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Time Is Running Out! New Employee Scheduling Regulations Soon To Take Effect

Governor Andrew M. Cuomo announced on November 10, 2017 that the New York Department of Labor (NYSDOL) will advance new regulations that address “just in time”, “call-in”, or “on-call” scheduling.  Various industries have adopted these types of scheduling practices allowing employers to cancel or schedule workers’ shifts merely hours before or even after they start.  These practices often result in workers rushing to find child care or force them to miss important family commitments, classes or appointments.  The new regulations aim to limit an employers’ ability to require an employee to be available to work only if needed, and to either wait to be contacted by the employer or contact the employer to see if they must report to work.  The proposed regulations apply to all industries and occupations that are covered by the Minimum Wage Order for Miscellaneous Industries and Occupations for nonexempt employees.  The proposed regulations will not apply to employees covered by a valid collective bargaining agreement that expressly covers call-in pay.  Once finalized, the regulations will apply statewide.

Under the proposed regulations, employers would be mandated to provide their employees with 14-day advance notice of their schedules.  Employers will be required to pay employees 2 additional hours of call-in pay at the minimum wage rate if the employee is required to work hours that were scheduled less than 14 days before the scheduled time to report.  Additionally, call-in employees must receive four hours of call-in pay: when a shift is cancelled less than 72 hours prior to its start; when the employee is obligated to contact the employer less than 72 hours before the shift to find out if he/she must report for the shift; and, when the employee is required to be on-call to work the shift.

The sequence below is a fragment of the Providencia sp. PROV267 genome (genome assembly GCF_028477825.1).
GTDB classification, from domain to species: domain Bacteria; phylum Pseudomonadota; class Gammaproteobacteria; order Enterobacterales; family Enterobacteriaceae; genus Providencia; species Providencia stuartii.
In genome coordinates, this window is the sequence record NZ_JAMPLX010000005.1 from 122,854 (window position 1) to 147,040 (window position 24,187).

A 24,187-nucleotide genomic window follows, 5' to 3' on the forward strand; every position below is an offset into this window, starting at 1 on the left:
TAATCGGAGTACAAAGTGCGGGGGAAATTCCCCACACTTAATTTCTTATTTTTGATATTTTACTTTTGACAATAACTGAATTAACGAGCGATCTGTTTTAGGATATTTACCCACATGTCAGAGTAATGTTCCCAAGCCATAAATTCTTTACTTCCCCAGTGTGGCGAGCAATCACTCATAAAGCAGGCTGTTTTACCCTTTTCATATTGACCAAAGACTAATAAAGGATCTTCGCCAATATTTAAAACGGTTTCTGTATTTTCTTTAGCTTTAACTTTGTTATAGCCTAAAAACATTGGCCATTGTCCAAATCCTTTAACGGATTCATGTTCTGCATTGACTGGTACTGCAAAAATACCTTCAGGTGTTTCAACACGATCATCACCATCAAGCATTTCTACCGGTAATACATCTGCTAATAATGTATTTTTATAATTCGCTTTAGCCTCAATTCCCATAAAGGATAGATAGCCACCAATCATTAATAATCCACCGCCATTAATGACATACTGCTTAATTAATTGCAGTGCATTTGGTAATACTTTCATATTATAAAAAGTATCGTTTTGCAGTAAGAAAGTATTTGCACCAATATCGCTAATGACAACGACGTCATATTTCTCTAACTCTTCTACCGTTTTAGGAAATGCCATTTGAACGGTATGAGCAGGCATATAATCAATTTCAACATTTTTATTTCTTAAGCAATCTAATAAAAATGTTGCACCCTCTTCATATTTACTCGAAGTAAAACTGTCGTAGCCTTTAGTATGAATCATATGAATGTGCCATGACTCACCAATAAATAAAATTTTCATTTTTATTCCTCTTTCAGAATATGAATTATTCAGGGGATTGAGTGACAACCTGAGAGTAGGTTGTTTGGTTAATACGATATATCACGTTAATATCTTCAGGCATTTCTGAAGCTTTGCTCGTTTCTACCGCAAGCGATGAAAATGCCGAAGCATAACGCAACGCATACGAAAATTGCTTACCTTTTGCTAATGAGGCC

The following are examples of how the proposed regulations would be applied:

  1. If an employer sends an employee home after working only 1 hour, then the employer must pay four hours of call-in pay, with the first hour of actual attendance at the employee’s regular rate of pay and 3 additional hours at the minimum wage.

  2. If an employee works a shift scheduled less than 14 days in advance, then the employee is entitled to 2 hours of call-in pay at the minimum wage, in addition to the employee’s regular wages earned during the shift.

  3. If an employer cancels a shift less than 72 hours before the shift is scheduled to begin, then the employer is required to pay 4 hours of call-in pay at the minimum wage.

  4. If an employee is required to be on-call but ends up not working, then the employee must receive 4 hours of call-in pay at the required minimum wage.

  5. If an employer asks an employee to call in to check if they are required to work less than 72 hours before a shift begins, then the employer must pay the employee an additional 4 hours of call-in pay at minimum wage in addition to any earned wages.

Employers should take note that call-in pay premiums would not apply in the follow situations:

  1. If an employee agrees to volunteer to work a new and additional shift during the first two weeks that the shift is worked.

  2. During the first two weeks of employment of a new employee.

  3. If an employee requests time off and the employer cancels a shift.

  4. If an employer is unable to operate as a result of inclement weather or other emergency conditions, provided that the employer gives 24-hour advance notice of shift cancellations when operations are able to continue but staffing needs are reduced.

  5. If an employee chooses to volunteer to cover a coworker’s shift scheduled at least 14 days in advance.

  6. Employers should pay attention to these fast approaching regulations.

PMP is here to help your business take the necessary steps to implement the new employee scheduling regulations once finalized.

Article Prepared By:

Haley Trust, SilvermanAcampora


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